Radiated Emissions Testing
Ensuring your product does not exceed test limits (FCC, CISPR, etc) is the manner incorporated in North America to minimize RF interference among electronics.
Testing for radiated emissions is done in a couple formats. Primary, is by using antennas to measure what is emitted directly from the product under test. Secondary, is to measure power and data lines using clamps around the cables to measure emissions emitted down power or data lines.
EMC Radiated Emissions
Performing precompliance EMC testing for radiation emissions is common to do throughout the design process. While replicating an EMC test lab is a challenge, most of our customers will setup an RF tent to isolate noise while testing their product. After setting up a directional antenna and connecting to a spectrum analyzer, they are off and rolling. Test standards can provide specifics regarding spacing, insulation, placement , etc... We have found that in most cases, these aren't detrimental pieces to getting reliable emissions measurements. Most EMI software will have the test levels pre-programmed for common radiated emissions test standards.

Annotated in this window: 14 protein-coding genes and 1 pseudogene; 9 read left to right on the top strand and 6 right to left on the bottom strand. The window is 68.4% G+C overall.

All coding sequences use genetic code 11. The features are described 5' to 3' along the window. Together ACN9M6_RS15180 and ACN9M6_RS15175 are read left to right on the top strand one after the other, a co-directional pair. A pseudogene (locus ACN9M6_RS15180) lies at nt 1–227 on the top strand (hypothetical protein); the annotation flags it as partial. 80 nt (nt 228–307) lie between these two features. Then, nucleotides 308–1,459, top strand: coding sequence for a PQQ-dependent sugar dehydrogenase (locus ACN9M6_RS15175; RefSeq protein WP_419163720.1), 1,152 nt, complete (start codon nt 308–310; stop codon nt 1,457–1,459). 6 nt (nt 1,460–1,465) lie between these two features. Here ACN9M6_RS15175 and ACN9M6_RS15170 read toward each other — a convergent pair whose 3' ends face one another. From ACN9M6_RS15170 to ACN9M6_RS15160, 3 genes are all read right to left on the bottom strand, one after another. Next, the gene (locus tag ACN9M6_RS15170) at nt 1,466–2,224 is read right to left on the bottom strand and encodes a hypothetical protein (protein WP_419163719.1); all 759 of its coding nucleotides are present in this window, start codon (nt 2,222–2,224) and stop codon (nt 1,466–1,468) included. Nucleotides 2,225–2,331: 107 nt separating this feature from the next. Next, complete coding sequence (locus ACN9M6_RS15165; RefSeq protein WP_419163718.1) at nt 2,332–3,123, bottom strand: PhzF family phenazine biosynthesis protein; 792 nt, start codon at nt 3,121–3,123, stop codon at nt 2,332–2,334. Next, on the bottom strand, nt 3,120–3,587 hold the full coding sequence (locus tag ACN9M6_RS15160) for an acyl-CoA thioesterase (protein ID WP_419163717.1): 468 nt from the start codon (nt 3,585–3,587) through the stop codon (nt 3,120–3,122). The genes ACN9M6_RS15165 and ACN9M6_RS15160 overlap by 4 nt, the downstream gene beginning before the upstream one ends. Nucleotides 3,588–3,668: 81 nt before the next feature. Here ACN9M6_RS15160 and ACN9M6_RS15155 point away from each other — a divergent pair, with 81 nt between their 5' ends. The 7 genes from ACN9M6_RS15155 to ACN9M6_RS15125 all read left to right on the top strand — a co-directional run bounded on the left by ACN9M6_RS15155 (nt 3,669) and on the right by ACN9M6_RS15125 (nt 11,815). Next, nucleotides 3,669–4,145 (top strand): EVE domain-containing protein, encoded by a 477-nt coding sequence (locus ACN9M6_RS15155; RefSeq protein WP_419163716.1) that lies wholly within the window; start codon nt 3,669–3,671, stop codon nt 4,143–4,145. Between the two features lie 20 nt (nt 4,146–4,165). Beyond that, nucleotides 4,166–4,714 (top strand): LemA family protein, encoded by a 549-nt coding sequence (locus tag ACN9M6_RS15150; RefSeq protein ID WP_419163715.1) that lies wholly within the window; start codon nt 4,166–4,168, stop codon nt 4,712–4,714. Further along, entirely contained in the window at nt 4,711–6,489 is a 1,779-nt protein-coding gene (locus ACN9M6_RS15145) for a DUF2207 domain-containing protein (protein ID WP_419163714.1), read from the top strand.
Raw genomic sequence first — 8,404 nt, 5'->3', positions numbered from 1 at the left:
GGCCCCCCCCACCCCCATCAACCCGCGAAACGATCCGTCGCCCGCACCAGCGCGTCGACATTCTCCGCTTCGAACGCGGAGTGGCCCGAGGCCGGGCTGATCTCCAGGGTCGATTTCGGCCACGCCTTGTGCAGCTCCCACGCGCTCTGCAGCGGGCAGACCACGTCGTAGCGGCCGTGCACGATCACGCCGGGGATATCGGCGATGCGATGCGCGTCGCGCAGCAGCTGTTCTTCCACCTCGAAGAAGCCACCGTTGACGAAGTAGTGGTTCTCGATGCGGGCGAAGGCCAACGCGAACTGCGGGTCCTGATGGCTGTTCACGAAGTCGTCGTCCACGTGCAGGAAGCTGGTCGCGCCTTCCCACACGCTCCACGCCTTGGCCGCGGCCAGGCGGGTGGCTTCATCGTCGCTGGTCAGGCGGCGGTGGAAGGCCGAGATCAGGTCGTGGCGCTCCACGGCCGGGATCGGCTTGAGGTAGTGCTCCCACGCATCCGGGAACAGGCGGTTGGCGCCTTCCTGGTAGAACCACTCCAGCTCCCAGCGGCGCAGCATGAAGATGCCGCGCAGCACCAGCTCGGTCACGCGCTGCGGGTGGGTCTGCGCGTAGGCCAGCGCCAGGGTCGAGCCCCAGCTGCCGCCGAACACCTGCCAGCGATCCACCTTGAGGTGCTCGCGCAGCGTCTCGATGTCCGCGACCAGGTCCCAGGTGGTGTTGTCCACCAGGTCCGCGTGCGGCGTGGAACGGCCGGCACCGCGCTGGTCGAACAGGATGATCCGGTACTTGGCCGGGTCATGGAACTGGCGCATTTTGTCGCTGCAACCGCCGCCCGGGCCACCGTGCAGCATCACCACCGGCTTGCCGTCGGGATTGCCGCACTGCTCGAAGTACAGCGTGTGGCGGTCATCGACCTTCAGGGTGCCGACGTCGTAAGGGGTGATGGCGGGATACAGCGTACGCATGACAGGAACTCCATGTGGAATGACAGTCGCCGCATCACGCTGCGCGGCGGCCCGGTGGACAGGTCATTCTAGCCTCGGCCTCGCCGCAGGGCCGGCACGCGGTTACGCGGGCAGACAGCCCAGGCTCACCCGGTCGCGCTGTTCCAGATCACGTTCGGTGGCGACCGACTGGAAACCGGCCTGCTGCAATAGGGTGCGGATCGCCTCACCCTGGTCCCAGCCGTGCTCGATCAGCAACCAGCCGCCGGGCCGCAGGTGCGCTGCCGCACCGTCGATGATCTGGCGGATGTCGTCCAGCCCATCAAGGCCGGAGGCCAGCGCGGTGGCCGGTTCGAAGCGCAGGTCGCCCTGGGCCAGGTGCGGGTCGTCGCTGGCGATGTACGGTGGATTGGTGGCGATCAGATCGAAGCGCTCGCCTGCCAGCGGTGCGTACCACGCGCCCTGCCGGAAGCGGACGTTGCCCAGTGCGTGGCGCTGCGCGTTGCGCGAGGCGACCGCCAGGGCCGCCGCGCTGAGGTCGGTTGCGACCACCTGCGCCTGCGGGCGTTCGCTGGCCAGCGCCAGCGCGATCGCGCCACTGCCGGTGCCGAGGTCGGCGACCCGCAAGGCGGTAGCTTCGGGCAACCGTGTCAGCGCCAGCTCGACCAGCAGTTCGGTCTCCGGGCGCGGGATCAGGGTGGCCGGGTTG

Materials & Test Equipment
- Analyzer or monitor - Frequency range or specific, sweep
- Absorbing clamps
- RF field probes - directional or spherical
- Extension cable for long distance measurements
The EMC Shop supports radiated emissions setup and testing.
Taking radiated emissions on very large equipment such as industrial machinery or other equipment that is already installed - see In-Situ Testing
Radiated emissions testing on small products can be performed in small benchtop enclosures. See the video section for an example.
EMC Radiated Emissions Test Setup
Ensure to take baseline measurements to ensure you are identifying issues emitted by your product and not an external factor in your lab.
For FCC Part 15, your test frequency range is determined by the fastest clock speed of your product. Beyond 1 GHz, your limit will be the same.